Warm hiking socks that are made from wool or synthetic materials. You want these to fit well and be comfortable since you won’t be able to change them out during the hike! We like Smartwool brand for our winter hikes because they wick moisture away from your body and keep your feet warm. If you are concerned about getting wet feet in deep snow, consider reading more about neoprene socks or waterproof socks that work hard to keep you warmer in those wet conditions.
Pair your socks with a pair of wool liner socks. They help wick moisture when you start sweating but also keep your feet warm in the cold weather.
A pair of gloves or mittens that are insulated and have a waterproof outer layer.
Handwarmers are a lifesaver on a winter hike! They can be used to keep your hands and fingers warm, and they last for hours.
Microspikes are an absolute necessity when it comes to winter hiking. The added traction can mean the difference between a beautiful hike through a winter wonderland or a broken tail bone from falling on a hidden ice sheet!
Wear sunglasses to protect your eyes from the sun and wind.
Tips for Cold Weather Clothing
Layers are your friend. When picking out cold weather hiking clothes, it is important to wear layers. This will allow you to adjust your clothing as your body heat starts to warm up or cool down.
Mittens are better than gloves: Mittens keep your hands warmer than gloves because there is no space between your digits. To keep your hands dry, use waterproof tape on any seams that are likely to leak and bring along hand warmers when it’s really cold out.
How to Layer Your Clothes for Hiking
It’s important to dress in multiple thin layers as opposed to one thick layer because this helps you regulate how hot or cold you feel based on how active you are during the hike. The more active you are, the warmer your body gets which causes blood flow to increase up through your core area. This means additional heat is being produced by your muscles via exercise so it’s not necessary (or even possible) at times for extra clothing items like jackets, coats, hats, etc… to keep warm!
How Many Layers Do I Need?
We recommend wearing three to four layers on top and two to three layers on bottom depending on how cold it is outside. If you’re hiking in freezing temperatures we suggest adding extra layers. This can also change depending on the individual, as some people run hotter or colder than others. Try out some shorter hikes to get a feel for what you need. When in doubt, always pack or wear extra layers instead of selling yourself short.
Cold-Related Injury and Illness
Frostbite is when the tissue on your body freezes. It happens when that part is exposed to extreme cold for prolonged periods of time and it’s most common on digits like your toes, fingers, and ears. There are three levels to dictate how severe the frostbite is: frostnip, superficial frostbite, and deep frostbite.
Signs of Frostbite
- The area could be tingly, numb, or painful
- The skin is soft (if partially frozen) or had (if fully frozen)
- The color of the skin is pale and waxy looking
Treatment of Frostbite
Don’t pour warm or hot water and don’t rub the affected area. Place frostbitten areas into your armpits or onto a partner’s belly. Get somewhere warm and seek medical treatment as soon as possible.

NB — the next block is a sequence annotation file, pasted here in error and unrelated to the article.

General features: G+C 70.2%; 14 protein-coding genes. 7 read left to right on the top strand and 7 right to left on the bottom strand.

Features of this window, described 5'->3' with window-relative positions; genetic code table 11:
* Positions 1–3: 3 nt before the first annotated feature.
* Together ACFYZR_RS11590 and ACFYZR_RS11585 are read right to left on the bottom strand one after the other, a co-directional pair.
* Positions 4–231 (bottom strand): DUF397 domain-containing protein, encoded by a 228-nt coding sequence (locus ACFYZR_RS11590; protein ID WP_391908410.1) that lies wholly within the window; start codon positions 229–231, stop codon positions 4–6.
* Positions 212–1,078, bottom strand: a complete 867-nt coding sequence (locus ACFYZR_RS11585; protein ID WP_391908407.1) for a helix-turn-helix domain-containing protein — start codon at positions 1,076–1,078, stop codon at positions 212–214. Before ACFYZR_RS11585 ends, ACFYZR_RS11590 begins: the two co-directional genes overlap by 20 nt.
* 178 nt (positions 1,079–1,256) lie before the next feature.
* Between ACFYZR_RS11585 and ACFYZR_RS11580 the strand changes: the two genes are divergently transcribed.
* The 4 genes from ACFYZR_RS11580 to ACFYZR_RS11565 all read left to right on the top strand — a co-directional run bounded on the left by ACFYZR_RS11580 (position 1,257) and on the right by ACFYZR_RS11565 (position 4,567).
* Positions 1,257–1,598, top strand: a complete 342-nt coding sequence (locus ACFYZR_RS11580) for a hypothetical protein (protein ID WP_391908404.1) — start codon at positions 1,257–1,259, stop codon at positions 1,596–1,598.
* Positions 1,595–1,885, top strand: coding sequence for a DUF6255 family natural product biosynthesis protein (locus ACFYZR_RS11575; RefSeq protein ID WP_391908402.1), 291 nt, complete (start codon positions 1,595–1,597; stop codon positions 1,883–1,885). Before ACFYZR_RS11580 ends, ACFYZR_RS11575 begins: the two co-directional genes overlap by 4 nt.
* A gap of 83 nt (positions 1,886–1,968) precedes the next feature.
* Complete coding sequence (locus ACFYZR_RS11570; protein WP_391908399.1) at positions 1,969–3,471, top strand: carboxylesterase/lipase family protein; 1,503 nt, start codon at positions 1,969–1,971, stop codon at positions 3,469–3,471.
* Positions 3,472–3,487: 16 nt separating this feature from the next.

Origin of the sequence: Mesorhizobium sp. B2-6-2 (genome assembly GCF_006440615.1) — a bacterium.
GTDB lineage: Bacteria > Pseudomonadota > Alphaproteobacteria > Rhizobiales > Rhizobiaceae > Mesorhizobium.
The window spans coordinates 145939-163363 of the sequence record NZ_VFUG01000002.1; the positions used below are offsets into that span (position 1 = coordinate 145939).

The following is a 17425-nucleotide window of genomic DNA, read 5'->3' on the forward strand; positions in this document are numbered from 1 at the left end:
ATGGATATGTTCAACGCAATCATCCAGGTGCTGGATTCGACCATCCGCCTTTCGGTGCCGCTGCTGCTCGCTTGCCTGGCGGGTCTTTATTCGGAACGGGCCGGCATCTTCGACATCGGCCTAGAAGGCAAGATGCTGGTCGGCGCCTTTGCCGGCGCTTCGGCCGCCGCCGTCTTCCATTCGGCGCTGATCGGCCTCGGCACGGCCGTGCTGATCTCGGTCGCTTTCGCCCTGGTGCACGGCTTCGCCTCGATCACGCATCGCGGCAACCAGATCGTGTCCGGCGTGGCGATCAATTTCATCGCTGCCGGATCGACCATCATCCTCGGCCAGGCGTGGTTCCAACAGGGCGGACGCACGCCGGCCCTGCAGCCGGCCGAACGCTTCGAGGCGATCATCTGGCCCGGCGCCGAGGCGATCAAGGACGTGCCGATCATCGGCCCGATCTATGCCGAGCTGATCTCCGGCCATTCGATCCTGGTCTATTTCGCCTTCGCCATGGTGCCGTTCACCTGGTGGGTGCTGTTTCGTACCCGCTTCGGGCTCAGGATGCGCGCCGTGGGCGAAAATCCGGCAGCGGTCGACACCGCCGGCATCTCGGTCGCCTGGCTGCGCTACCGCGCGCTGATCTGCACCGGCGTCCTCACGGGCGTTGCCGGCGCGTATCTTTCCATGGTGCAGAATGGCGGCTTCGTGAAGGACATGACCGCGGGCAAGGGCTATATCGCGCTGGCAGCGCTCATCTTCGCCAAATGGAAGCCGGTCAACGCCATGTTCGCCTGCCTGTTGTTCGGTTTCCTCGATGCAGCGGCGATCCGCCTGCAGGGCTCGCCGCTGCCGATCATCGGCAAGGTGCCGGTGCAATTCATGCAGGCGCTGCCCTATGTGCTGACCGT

While frostbite affects a certain part of your body specifically, hypothermia affects your body as a whole. It happens when the body’s temperature drops below normal and can be life threatening.
Signs of Hypothermia
For mild hypothermia, the symptoms include shivering, slow thinking and confusion, and minor clumsiness.
Moderate hypothermia includes obvious changes in coordination and mental status accompanied with intense shivering.
Severe hypothermia signs include a further deterioration of mental status and the pulse may be undetectable. They may shiver, but it could also stop because they’ve run out of energy.
Treatment of Hypothermia
For mild hypothermia, the right treatment can help the person recover and continue on. For moderate and severe, treat as soon as possible and evacuate the person to safety for medical intervention.
If you notice signs of hypothermia, immediately remove the person from anything that could be causing it. Change wet clothes for dry ones, and seek shelter as soon as possible. Protect them from the wind and snow. Give them water and food consistently and frequently so they have the energy to shiver and regain their body temperature.
How to Prevent Frostbite and Hypothermia
The key to staying safe while winter hiking is prevention, so be prepared and listen to your body. You can do this by layering up and drinking warm liquids so you can stay warm. If you feel the signs of a cold-related illness, treat it immediately and keep an eye on your friends so you can help them recognize any signs.
While winter hiking can be different and challenging, it can also be rewarding and enjoyable if you are dressed properly and prepare accordingly. The fresh air can be healing and it’s a great way to stay in shape and get exercise year round. Just make sure you’re dressing in layers and self-regulating so you don’t get too sweaty, and have fun!
Is it okay to hike in the winter?
Yes! While winter hiking does present a unique set of challenges, it can be quite enjoyable as long as you are properly dressed and prepared. It is also an excellent method to stay in shape year round and get some fresh air.
How do you stay warm during winter hiking?
Make sure you dress in layers with an appropriate wind-proof and waterproof exterior layer. Pack hand warmers and toe warmers, and stay hydrated with warm water. Pick a sunny, warmer day, and choose a trail that stays in direct sun most of the day.
How cold is too cold for hiking?
This depends on your gear and where you live. People who live in colder climates or those who have appropriate winter gear would be more suited to hike in lower temperatures. If you decide to hike in the cold, the key is dressing appropriately and planning ahead.
Is hiking in cold weather bad?
Hiking in cold weather can be bad if you are not appropriately dressed, don’t plan accordingly, or choose to hike in poor weather conditions. As long as you take the proper precautions, hiking during the winter can still be an enjoyable experience.